The Journal Gazette
 
 
Wednesday, June 20, 2018 1:00 am

Researcher gets grant of $1.1 million

IU prof to use NIH money to ease stroke inflammation

Journal Gazette

A $1.1 million grant has been awarded to a Fort Wayne medical researcher to potentially reduce brain inflammation due to stroke.

Dr. Jui-Hung “Jimmy” Yen, assistant professor of microbiology and immunology at Indiana University School of Medicine-Fort Wayne, was awarded the grant by the National Institutes of Health, the school said in a news release Tuesday. Only 15 percent of applications to the NIH's National Institute of Neurological Disorders and Stroke, were accepted for funding in 2018, according to the statement.

The money is for research on repurposing interferon-beta, a Food and Drug Administration treatment for multiple sclerosis. The research is aimed at reducing inflammation from ischemic stroke.

Strokes affect nearly 800,000 Americans each year, with 85 percent of those being ischemic strokes caused by a blockage or narrowing of a blood vessel that supplies blood to the brain, the release said.

The five-year NIH-funded project builds on previous research by Yen and funded by the American Heart Association and an Indiana University School of Medicine Research Enhancement Grant.

Aside from its scientific potential, Yen's project will add to the personnel and equipment at IU's local School of Medicine.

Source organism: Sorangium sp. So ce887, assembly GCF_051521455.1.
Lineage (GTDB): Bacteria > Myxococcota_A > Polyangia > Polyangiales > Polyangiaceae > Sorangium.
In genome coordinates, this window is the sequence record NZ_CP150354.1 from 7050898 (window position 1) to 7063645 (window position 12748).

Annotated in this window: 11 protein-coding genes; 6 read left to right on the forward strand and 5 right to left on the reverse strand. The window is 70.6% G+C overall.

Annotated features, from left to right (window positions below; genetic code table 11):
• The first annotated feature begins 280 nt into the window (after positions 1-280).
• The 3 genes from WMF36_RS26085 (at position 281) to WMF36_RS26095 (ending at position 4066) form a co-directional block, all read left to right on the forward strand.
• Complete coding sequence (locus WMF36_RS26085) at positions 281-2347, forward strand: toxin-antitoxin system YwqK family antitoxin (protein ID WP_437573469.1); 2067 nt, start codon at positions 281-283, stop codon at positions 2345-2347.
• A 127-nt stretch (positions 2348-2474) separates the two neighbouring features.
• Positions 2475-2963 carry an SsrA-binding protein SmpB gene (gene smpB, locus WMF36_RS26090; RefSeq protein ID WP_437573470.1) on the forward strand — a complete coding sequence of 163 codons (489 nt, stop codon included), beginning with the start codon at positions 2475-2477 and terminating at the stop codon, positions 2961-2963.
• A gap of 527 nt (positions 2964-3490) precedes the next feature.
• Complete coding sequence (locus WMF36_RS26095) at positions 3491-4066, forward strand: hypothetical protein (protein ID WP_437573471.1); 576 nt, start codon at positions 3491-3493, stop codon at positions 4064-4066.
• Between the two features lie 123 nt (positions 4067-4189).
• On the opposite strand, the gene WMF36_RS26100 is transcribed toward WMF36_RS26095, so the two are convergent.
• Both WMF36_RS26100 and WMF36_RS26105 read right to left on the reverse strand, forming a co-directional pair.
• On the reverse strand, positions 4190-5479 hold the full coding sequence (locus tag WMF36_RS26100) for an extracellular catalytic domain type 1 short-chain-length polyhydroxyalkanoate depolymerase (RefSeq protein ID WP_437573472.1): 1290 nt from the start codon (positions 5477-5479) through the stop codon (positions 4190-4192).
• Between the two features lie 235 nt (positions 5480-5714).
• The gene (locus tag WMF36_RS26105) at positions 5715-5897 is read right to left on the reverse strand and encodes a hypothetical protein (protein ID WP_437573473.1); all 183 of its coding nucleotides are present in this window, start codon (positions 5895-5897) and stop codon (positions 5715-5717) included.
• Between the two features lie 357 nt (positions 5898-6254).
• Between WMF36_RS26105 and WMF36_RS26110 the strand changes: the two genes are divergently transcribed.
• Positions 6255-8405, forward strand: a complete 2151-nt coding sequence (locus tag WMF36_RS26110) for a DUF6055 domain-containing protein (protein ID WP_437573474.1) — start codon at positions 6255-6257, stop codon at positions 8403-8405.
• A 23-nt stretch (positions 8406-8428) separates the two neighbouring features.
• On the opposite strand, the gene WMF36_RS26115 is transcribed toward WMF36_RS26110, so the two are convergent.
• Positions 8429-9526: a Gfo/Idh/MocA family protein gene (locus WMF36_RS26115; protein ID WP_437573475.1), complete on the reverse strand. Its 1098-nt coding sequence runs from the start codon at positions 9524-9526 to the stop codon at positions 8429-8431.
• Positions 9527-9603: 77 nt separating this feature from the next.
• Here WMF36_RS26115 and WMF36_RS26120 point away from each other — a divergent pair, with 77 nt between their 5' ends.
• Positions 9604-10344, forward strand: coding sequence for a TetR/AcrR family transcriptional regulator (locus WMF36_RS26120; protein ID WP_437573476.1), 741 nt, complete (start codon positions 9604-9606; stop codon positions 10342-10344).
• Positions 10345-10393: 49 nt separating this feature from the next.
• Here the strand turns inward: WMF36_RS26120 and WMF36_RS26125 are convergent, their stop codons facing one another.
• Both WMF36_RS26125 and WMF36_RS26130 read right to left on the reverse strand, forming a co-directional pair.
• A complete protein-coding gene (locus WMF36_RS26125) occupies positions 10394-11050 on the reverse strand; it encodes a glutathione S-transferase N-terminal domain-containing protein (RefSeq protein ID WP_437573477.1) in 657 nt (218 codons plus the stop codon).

“What is learned and achieved through this NIH-funded project will move forward better treatments for stroke and hopefully extend the therapeutic effects of tPA, the clot-busting drug that today is the only medication available for ischemic stroke,” Yen said.

“This is a remarkable achievement for Dr. Yen and for the medical school,” said Dr. Fen-Lei Chang, associate dean and director of IUSM-Fort Wayne and executive committee chair of Indiana University Fort Wayne. “IU School of Medicine-Fort Wayne is a regional center focusing on neuroscience and aging research, and as Indiana University Fort Wayne continues to grow its health sciences academic and research programs, the community will benefit now and in the future.”

Yen, one of 11 neuroscience researchers at the Fort Wayne school, joined the local faculty in 2013.


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